US Preps Export Rule That Hammered Huawei To Target Russia’s Access To Global Electronics

US Preps Export Rule That Hammered Huawei To Target Russia’s Access To Global Electronics

The White House has informed the US chip industry that it must be prepared for potential new restrictions on exports in the event Russia attacks Ukraine, according to Reuters, as the Biden administration is still mulling the unprecedented move of preventing Russian consumers from getting US phones, computers, and cars – which would be an expansion of the Foreign Direct Product Rule previously used by Trump against Chinese telecoms firm Huawei.

“We have been very clear that if Russia further invades Ukraine, the United States is looking at a range of options – with allies and partners – to deliver severe costs to the Russian economy,” a White House spokeswoman said, after being asked about a phone call made Friday with the Semiconductor Industry Association (SIA), the foremost chip lobbying group in D.C.

Russia’s demographic and labor collapses have prevented it from pursuing broadscale technological advancement. These days about the only real work that is happening locally is in military engineering. Everything else must be imported. https://t.co/c23IAyFI4b

— Peter Zeihan (@PeterZeihan) January 24, 2022

It’s yet more “all options” talk and imposing severe “costs” on the Russian economy as the White House since last week has echoed its belief Russia is poised for a Ukraine offensive, even as urgent high level diplomatic engagement between Moscow and Western powers continues in Europe.

An official with SIA described the call with the White House as follows: “The NSC relayed in blunt and stark terms the gravity of the situation they are currently grappling with in Ukraine, noting that this is an extraordinary situation and potentially the worst cross border invasion to take place since WWII,” according to Reuters. “The NSC indicated that the administration is actively considering any and all options.”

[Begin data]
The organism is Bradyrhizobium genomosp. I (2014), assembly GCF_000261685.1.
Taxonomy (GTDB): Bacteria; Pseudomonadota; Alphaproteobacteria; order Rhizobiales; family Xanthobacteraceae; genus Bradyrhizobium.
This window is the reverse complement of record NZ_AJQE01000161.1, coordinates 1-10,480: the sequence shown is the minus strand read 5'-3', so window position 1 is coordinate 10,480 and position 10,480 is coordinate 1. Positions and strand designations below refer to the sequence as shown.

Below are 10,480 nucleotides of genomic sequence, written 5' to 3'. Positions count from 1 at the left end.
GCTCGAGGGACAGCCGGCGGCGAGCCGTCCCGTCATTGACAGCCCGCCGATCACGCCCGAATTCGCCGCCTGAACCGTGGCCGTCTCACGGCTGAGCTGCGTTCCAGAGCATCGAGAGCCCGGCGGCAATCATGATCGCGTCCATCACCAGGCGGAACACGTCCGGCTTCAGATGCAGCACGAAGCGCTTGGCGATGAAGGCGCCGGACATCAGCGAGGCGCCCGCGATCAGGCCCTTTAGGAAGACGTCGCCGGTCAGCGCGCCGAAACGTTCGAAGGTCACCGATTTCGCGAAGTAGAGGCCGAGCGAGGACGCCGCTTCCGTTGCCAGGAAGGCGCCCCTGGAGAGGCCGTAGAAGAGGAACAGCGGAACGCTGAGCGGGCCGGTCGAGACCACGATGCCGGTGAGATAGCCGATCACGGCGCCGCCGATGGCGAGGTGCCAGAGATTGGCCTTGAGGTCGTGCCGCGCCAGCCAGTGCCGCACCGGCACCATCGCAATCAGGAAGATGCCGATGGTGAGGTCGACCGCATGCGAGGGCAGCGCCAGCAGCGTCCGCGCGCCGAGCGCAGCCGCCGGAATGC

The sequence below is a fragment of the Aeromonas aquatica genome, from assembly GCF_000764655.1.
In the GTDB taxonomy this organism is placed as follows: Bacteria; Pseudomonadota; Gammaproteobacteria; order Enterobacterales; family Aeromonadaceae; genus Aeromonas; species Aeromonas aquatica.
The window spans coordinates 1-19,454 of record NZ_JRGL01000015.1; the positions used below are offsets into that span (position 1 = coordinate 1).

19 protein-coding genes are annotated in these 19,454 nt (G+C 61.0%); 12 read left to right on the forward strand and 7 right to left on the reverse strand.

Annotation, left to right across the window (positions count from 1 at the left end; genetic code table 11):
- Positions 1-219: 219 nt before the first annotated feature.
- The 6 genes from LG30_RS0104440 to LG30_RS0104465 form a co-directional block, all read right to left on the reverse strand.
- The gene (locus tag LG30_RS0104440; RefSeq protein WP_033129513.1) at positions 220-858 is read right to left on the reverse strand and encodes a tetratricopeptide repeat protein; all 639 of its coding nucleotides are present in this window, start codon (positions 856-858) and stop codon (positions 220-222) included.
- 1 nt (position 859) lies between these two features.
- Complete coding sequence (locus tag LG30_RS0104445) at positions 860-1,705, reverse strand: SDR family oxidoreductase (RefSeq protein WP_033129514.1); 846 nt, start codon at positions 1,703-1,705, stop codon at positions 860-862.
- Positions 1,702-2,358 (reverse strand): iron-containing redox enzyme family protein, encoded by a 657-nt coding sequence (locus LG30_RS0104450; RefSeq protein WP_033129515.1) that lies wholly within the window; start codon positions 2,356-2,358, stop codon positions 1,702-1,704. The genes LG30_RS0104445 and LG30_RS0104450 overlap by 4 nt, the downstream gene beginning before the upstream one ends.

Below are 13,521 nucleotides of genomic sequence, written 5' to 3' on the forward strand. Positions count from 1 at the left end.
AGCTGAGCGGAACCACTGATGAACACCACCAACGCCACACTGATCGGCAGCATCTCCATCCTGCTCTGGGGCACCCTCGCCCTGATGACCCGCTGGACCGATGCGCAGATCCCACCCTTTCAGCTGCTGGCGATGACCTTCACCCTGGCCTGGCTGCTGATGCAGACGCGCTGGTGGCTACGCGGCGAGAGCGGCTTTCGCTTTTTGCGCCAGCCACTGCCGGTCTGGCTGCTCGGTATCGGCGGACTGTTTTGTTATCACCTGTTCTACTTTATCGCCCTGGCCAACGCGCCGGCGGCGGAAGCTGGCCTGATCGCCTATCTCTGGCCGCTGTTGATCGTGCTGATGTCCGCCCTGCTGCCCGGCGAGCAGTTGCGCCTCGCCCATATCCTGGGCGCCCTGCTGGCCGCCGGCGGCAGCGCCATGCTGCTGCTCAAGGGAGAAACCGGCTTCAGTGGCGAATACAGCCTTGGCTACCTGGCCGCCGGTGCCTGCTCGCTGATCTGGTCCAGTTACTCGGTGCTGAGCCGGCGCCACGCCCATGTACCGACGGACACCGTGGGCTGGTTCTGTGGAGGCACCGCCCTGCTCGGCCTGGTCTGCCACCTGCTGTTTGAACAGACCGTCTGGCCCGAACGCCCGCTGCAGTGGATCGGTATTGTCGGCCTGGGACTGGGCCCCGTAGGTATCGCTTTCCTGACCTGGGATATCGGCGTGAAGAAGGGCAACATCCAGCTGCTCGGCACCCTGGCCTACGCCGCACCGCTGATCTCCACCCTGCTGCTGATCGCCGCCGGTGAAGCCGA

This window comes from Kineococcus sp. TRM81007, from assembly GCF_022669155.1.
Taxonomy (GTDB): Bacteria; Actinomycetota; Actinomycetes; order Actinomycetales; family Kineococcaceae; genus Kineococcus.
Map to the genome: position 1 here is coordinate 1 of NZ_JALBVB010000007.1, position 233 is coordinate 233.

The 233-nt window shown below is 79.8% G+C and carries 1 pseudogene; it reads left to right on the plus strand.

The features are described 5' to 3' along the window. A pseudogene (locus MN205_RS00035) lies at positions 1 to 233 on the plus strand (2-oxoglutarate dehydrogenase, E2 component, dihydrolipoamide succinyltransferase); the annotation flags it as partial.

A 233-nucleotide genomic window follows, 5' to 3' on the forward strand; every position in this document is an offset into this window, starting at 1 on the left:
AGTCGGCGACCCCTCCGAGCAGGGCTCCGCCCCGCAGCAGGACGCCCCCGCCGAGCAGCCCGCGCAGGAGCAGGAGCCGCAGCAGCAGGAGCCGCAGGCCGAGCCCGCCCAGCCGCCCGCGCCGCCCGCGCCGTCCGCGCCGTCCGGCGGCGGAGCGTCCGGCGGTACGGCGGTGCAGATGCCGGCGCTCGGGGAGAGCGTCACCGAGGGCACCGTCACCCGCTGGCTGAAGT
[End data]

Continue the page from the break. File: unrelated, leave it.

Should such a retaliatory move be enacted, it would be akin to Trump-era actions taken against China’s telecoms giant Huawei – and also resembling current far-reaching export controls on Iran, which have devastated key sectors in the Middle East country.

Meanwhile there are already signs the Ukraine crisis and growing war-rhetoric surrounding it is hitting Russia’s business elite hard, also as the ruble continued its steep slide Monday:

Russia’s business elite is bracing for possible military conflict, billions in lost value and new rounds of hard-hitting Western sanctions in silent despair — unable to influence the course of events and unwilling to speak out publicly, business owners and representatives told The Moscow Times.

Russia’s stock market has been in steep decline in recent weeks and the value of the ruble has cratered to an almost all-time low as the standoff between Russia and the West over Ukraine shows no sign of abating. 

Russian default odds surging…

As for blocking chip exports, the latest statements from the administration suggest they’re not willing to pull the trigger unless Russia makes an advance on Ukraine. Antony Blinken in Sunday and Monday comments said its too early to step up sanctions, but the threat remains.

The Secretary of State said Sunday of ongoing diplomatic dialogue with Russia, “I tried to make clear both paths in my meeting with Foreign Minister Lavrov in Geneva this week, and we’ll see if we can advance the diplomacy.” Some Western pundits have noted that a large Russian offensive remains unlikely unless the Ukrainian army moves against the breakaway republics in Donbass first. 

Tyler Durden
Tue, 01/25/2022 – 11:29

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